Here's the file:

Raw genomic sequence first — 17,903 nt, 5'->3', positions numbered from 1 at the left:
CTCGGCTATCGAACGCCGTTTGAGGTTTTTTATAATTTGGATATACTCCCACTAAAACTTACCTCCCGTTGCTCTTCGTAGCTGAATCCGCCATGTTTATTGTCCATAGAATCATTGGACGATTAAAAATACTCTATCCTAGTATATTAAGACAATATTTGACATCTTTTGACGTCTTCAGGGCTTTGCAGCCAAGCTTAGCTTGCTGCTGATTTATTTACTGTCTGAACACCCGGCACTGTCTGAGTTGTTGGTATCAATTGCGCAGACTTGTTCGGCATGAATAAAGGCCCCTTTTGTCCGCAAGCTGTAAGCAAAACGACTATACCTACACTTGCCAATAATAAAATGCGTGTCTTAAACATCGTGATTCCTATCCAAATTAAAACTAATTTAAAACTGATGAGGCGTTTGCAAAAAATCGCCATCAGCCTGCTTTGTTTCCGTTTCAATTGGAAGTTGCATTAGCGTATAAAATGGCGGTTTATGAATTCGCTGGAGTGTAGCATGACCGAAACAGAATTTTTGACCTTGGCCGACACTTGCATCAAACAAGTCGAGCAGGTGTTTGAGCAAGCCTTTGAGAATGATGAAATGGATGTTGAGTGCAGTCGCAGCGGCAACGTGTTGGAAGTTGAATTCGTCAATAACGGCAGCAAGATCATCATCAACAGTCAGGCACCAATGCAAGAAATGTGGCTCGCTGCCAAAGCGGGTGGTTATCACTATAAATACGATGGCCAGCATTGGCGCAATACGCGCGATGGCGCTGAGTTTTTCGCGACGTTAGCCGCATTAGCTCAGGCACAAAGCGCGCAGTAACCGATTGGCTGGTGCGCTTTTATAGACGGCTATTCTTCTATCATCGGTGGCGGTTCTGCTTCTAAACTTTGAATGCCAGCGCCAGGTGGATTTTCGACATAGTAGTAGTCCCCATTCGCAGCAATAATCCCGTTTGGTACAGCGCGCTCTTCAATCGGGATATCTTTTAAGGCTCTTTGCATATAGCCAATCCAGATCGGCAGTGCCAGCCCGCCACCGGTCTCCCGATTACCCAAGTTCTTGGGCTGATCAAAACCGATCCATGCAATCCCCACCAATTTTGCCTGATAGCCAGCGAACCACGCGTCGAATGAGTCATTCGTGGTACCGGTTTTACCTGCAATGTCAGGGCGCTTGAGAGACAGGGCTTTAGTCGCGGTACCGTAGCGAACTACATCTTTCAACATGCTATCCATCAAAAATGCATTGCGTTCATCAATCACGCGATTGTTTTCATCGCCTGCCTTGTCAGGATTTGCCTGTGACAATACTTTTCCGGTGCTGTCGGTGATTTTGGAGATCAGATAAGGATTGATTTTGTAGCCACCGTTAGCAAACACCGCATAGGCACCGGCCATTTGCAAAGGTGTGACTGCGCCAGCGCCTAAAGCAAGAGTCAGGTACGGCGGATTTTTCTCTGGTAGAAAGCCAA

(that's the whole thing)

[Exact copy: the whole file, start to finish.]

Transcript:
Raw genomic sequence first — 17,903 nt, 5'->3', positions numbered from 1 at the left:
CTCGGCTATCGAACGCCGTTTGAGGTTTTTTATAATTTGGATATACTCCCACTAAAACTTACCTCCCGTTGCTCTTCGTAGCTGAATCCGCCATGTTTATTGTCCATAGAATCATTGGACGATTAAAAATACTCTATCCTAGTATATTAAGACAATATTTGACATCTTTTGACGTCTTCAGGGCTTTGCAGCCAAGCTTAGCTTGCTGCTGATTTATTTACTGTCTGAACACCCGGCACTGTCTGAGTTGTTGGTATCAATTGCGCAGACTTGTTCGGCATGAATAAAGGCCCCTTTTGTCCGCAAGCTGTAAGCAAAACGACTATACCTACACTTGCCAATAATAAAATGCGTGTCTTAAACATCGTGATTCCTATCCAAATTAAAACTAATTTAAAACTGATGAGGCGTTTGCAAAAAATCGCCATCAGCCTGCTTTGTTTCCGTTTCAATTGGAAGTTGCATTAGCGTATAAAATGGCGGTTTATGAATTCGCTGGAGTGTAGCATGACCGAAACAGAATTTTTGACCTTGGCCGACACTTGCATCAAACAAGTCGAGCAGGTGTTTGAGCAAGCCTTTGAGAATGATGAAATGGATGTTGAGTGCAGTCGCAGCGGCAACGTGTTGGAAGTTGAATTCGTCAATAACGGCAGCAAGATCATCATCAACAGTCAGGCACCAATGCAAGAAATGTGGCTCGCTGCCAAAGCGGGTGGTTATCACTATAAATACGATGGCCAGCATTGGCGCAATACGCGCGATGGCGCTGAGTTTTTCGCGACGTTAGCCGCATTAGCTCAGGCACAAAGCGCGCAGTAACCGATTGGCTGGTGCGCTTTTATAGACGGCTATTCTTCTATCATCGGTGGCGGTTCTGCTTCTAAACTTTGAATGCCAGCGCCAGGTGGATTTTCGACATAGTAGTAGTCCCCATTCGCAGCAATAATCCCGTTTGGTACAGCGCGCTCTTCAATCGGGATATCTTTTAAGGCTCTTTGCATATAGCCAATCCAGATCGGCAGTGCCAGCCCGCCACCGGTCTCCCGATTACCCAAGTTCTTGGGCTGATCAAAACCGATCCATGCAATCCCCACCAATTTTGCCTGATAGCCAGCGAACCACGCGTCGAATGAGTCATTCGTGGTACCGGTTTTACCTGCAATGTCAGGGCGCTTGAGAGACAGGGCTTTAGTCGCGGTACCGTAGCGAACTACATCTTTCAACATGCTATCCATCAAAAATGCATTGCGTTCATCAATCACGCGATTGTTTTCATCGCCTGCCTTGTCAGGATTTGCCTGTGACAATACTTTTCCGGTGCTGTCGGTGATTTTGGAGATCAGATAAGGATTGATTTTGTAGCCACCGTTAGCAAACACCGCATAGGCACCGGCCATTTGCAAAGGTGTGACTGCGCCAGCGCCTAAAGCAAGAGTCAGGTACGGCGGATTTTTCTCTGGTAGAAAGCCAA